On the positive front, the market is posting nice gains today, up over 2%.  Retail sales, excluding autos and gas, were up a surprising .5% month to month, clearly much better than the market had been expecting particularly in light of all the job losses.  

While discounting is playing a role here, it is encouraging to know that price may be influencing consumer behavior.   Consumer discretionary shares, which include the retailers, are known as early cycle plays because they have historically been among the first to show signs of life leading the economy out of recessions.   In this light, the retail sales data may pack a little more punch in sustaining a run that many technicians now believe has legs. 

Our gameplan remains the same; the markets are due for a bear market rally and will likely see several throughout the remainder of this year.  If you can muster the courage to buy here, do it now rather than waiting to get more comfortable after a strong run.

On different note, I’ve been thinking that a great many of our problems today stem from making promises that should have never been made in the first place.  We are a society that has become obsessed with insuring everything.  We want to win big, but are only willing to risk little.  We want “something for nothing” and covet our “free lunches”.  We cling to the notion that alchemy exists, though we call it by another name.  Somehow, the notion of social progress blinds us to the fairy tales we create for ourselves.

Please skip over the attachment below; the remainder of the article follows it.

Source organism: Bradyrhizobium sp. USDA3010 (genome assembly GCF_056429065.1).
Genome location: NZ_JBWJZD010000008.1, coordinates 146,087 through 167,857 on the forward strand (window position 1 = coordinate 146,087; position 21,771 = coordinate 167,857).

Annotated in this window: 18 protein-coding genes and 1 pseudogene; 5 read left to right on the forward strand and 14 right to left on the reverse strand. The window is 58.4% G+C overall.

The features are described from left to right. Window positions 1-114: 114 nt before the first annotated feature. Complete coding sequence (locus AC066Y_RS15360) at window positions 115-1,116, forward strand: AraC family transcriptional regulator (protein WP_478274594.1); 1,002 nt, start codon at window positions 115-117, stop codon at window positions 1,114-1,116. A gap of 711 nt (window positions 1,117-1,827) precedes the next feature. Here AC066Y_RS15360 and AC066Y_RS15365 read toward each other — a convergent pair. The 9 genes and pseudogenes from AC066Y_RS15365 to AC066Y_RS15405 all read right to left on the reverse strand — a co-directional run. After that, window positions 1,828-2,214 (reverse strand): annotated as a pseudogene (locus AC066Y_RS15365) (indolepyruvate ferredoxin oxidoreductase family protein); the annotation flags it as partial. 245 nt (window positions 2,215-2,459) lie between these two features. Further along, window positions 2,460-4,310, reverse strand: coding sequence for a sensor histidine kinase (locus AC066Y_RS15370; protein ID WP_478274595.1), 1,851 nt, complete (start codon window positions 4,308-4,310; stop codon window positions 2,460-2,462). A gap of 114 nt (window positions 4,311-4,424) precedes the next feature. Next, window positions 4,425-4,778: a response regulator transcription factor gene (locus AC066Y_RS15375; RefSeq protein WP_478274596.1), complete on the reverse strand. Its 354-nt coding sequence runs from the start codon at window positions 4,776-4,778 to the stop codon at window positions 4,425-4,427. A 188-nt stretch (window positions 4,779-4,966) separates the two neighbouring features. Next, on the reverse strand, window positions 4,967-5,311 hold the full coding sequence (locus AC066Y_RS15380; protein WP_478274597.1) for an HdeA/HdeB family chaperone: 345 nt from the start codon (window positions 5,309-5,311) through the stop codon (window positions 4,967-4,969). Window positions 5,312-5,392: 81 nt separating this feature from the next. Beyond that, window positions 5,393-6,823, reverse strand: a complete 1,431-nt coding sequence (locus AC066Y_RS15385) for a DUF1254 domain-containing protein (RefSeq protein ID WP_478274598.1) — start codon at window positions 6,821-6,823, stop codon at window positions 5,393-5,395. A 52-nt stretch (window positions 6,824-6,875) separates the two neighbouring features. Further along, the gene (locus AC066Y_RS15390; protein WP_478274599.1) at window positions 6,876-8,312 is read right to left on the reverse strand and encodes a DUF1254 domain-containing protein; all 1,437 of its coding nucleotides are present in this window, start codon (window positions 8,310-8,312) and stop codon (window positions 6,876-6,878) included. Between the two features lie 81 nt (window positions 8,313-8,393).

Many airlines hedged their energy supplies last year at prices sharply above current levels.  These hedges are now significantly underwater.  I read recently that a chicken company went bankrupt because they locked in higher prices, while another, Sanderson Farms, remains viable because they elected not to.  Many natural gas producers have hedged their future production levels in the $10 range, but with prices now as low as $4, one wonders what they will do when 2010 arrives and the hedges run dry.  AIG made so many huge counter party promises that the government had no choice but to bail them out several times over, in spite of having at one time an investment grade balance sheet and stellar insurance reserves.

A while back, someone talked to me about variable annuities for my mother in law.  These investments promised equity like returns on the upside, but also guaranteed that her losses would be limited on the downside to half of the market’s.  In my mind, the product seemed expensive, but was also quite alluring given its promises.   And then it hit me.  Was it too good to be true?  If I were ever caught guaranteeing an equity rate of return for my clients, I can assure you that the SEC would be quick to throw me in jail or at the very least, risk uncovering another Madoff scheme at some point down the road.   A pattern of simple, neat equity returns?  Fool’s gold.

If we are indeed on the eve of a strong market rally and you’ve ridden it all the way down, take care not to be too hard on yourself.   In fact, take some time to feel good about it.  You’ve invested the old fashioned way.

You’ve earned it.